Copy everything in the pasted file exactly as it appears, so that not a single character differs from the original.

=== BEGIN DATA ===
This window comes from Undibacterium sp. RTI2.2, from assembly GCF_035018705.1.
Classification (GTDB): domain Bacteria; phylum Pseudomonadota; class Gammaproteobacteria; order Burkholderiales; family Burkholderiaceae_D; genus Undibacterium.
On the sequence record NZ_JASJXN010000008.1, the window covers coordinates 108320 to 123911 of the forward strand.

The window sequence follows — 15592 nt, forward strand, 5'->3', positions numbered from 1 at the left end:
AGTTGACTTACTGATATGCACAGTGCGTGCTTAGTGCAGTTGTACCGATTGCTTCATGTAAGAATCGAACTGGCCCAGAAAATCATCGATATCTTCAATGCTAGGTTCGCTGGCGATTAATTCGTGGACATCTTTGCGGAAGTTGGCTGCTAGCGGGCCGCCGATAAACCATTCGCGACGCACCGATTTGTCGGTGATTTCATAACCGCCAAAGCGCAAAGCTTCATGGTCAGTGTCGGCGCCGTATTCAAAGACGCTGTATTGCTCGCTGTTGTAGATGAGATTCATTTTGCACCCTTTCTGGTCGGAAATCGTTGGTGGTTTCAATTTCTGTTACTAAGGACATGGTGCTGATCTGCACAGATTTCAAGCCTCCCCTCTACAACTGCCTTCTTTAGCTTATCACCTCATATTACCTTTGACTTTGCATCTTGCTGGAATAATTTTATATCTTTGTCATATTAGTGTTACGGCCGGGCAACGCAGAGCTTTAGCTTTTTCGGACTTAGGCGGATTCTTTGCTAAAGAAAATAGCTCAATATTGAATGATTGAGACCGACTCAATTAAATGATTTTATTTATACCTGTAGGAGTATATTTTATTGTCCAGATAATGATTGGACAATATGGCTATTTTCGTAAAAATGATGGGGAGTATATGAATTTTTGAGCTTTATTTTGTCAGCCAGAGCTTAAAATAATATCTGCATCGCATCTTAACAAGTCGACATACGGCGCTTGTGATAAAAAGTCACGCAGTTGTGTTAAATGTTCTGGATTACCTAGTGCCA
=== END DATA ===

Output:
This window comes from Undibacterium sp. RTI2.2, from assembly GCF_035018705.1.
Classification (GTDB): domain Bacteria; phylum Pseudomonadota; class Gammaproteobacteria; order Burkholderiales; family Burkholderiaceae_D; genus Undibacterium.
On the sequence record NZ_JASJXN010000008.1, the window covers coordinates 108320 to 123911 of the forward strand.

The window sequence follows — 15592 nt, forward strand, 5'->3', positions numbered from 1 at the left end:
AGTTGACTTACTGATATGCACAGTGCGTGCTTAGTGCAGTTGTACCGATTGCTTCATGTAAGAATCGAACTGGCCCAGAAAATCATCGATATCTTCAATGCTAGGTTCGCTGGCGATTAATTCGTGGACATCTTTGCGGAAGTTGGCTGCTAGCGGGCCGCCGATAAACCATTCGCGACGCACCGATTTGTCGGTGATTTCATAACCGCCAAAGCGCAAAGCTTCATGGTCAGTGTCGGCGCCGTATTCAAAGACGCTGTATTGCTCGCTGTTGTAGATGAGATTCATTTTGCACCCTTTCTGGTCGGAAATCGTTGGTGGTTTCAATTTCTGTTACTAAGGACATGGTGCTGATCTGCACAGATTTCAAGCCTCCCCTCTACAACTGCCTTCTTTAGCTTATCACCTCATATTACCTTTGACTTTGCATCTTGCTGGAATAATTTTATATCTTTGTCATATTAGTGTTACGGCCGGGCAACGCAGAGCTTTAGCTTTTTCGGACTTAGGCGGATTCTTTGCTAAAGAAAATAGCTCAATATTGAATGATTGAGACCGACTCAATTAAATGATTTTATTTATACCTGTAGGAGTATATTTTATTGTCCAGATAATGATTGGACAATATGGCTATTTTCGTAAAAATGATGGGGAGTATATGAATTTTTGAGCTTTATTTTGTCAGCCAGAGCTTAAAATAATATCTGCATCGCATCTTAACAAGTCGACATACGGCGCTTGTGATAAAAAGTCACGCAGTTGTGTTAAATGTTCTGGATTACCTAGTGCCA